At the end of April, the non-drinking water system in Paris detected "trace amounts" of the 2019-nCoV that day.A laboratory managed by the Paris municipal department found "trace amounts" of the virus in 4 of the 27 sampling points tested, and the Paris municipal government immediately suspended the use of non-potable water systems.
Paris officials stated that the non-drinking water system in Paris is drawn from rivers such as the Seine and is mainly used to clean streets and water parks. It is not the same system as drinking water. The two systems have been separate since the 19th century;At present, the drinking water system has not detected any traces of the 2019-nCoV, there is no safety problem, and the public uses "no risk".
In mid-June, researchers from Spain, Brazil, Spain, Brazil, and Italy detected the 2019-nCoV in waste water samples from March, November, and December last year.Experts say that the 2019-nCoV may have been "dormant" in many places around the world before the outbreak in Asia. Many cases were covered up because they were misdiagnosed as flu. Studies have shown that the genetic material of the 2019-nCoV may enter waste water through the excrement of infected persons. "
Once this research was issued, it caused widespread concern and discussion around the world. Because traces of the 2019-nCoV have been detected in the water one after another, many friends want to go swimming but are a little worried that the 2019-nCoV will spread through water. The US CDC also responded to this.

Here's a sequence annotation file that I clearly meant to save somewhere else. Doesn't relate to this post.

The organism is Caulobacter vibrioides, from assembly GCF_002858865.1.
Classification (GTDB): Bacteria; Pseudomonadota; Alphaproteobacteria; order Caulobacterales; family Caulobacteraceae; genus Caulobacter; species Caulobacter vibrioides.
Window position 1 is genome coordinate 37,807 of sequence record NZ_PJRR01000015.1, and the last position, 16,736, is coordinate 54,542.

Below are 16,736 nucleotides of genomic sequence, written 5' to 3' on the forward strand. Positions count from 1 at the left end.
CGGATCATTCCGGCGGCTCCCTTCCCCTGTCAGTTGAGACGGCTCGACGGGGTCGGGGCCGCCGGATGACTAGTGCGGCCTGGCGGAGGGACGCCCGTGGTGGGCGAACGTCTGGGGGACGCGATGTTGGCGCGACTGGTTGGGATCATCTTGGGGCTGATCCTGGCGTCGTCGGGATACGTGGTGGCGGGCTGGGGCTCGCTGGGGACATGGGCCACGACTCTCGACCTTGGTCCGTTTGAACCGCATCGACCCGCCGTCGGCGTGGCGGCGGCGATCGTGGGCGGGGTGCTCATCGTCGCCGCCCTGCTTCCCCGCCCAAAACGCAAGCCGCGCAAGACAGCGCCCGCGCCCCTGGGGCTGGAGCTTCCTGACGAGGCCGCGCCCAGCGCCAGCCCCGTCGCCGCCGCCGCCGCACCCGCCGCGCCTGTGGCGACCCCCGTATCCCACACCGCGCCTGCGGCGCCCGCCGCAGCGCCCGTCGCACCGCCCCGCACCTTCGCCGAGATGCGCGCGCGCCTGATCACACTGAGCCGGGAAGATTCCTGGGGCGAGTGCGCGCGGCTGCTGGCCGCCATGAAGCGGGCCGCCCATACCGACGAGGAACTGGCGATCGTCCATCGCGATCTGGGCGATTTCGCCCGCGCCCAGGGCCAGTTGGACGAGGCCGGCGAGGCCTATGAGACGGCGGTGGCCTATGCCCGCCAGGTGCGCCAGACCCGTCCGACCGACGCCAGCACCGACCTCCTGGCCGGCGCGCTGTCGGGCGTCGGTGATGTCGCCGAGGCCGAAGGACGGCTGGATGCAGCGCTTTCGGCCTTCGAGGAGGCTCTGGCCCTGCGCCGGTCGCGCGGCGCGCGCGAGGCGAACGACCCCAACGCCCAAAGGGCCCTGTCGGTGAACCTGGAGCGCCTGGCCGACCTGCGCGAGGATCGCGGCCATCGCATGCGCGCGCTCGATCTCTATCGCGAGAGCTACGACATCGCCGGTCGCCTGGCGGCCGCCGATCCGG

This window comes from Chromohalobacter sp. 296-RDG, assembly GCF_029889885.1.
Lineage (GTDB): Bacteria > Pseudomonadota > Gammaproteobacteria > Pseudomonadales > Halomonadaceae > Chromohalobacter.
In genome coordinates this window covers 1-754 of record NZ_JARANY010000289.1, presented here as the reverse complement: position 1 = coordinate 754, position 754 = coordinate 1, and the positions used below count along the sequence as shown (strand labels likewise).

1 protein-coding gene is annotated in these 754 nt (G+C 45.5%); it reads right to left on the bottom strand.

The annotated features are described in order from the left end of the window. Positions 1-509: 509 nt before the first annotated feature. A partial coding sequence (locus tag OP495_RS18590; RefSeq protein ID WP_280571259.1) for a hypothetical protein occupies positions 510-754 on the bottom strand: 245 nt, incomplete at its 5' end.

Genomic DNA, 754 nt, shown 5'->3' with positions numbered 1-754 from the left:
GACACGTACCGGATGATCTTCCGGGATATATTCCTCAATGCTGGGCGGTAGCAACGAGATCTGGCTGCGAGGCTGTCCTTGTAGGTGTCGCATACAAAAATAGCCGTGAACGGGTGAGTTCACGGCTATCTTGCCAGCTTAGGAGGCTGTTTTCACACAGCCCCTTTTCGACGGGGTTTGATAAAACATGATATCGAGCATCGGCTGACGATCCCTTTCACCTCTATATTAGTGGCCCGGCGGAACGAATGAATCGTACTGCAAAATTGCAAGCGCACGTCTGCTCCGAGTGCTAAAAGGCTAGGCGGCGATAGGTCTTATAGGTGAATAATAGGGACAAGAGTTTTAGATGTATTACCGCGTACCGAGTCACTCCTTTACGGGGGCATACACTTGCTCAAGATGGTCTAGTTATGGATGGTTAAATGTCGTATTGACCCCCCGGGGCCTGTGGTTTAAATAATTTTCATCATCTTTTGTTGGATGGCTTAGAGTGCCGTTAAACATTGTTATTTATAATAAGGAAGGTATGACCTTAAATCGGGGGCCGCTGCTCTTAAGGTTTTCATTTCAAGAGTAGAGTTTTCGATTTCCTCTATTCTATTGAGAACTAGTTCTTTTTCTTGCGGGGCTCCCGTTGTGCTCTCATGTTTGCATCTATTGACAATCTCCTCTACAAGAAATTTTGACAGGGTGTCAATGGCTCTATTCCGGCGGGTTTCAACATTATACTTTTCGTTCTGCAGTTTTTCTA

CDC: There is no evidence that the virus that causes COVID-19 can be spread to people through water in pools, hot tubs or playgrounds. In addition, proper operations and water (chlorine or bromine disinfection) in these aquatic sites can inactivate the virus.
But this does not mean that it is safe for us to go to water play places, because we will also touch door handles, public seats and showers, and the indoor swimming pool is still in a confined space, which is still good for our health. There are certain risks. The epidemic is not over yet, and epidemic prevention work needs to continue.
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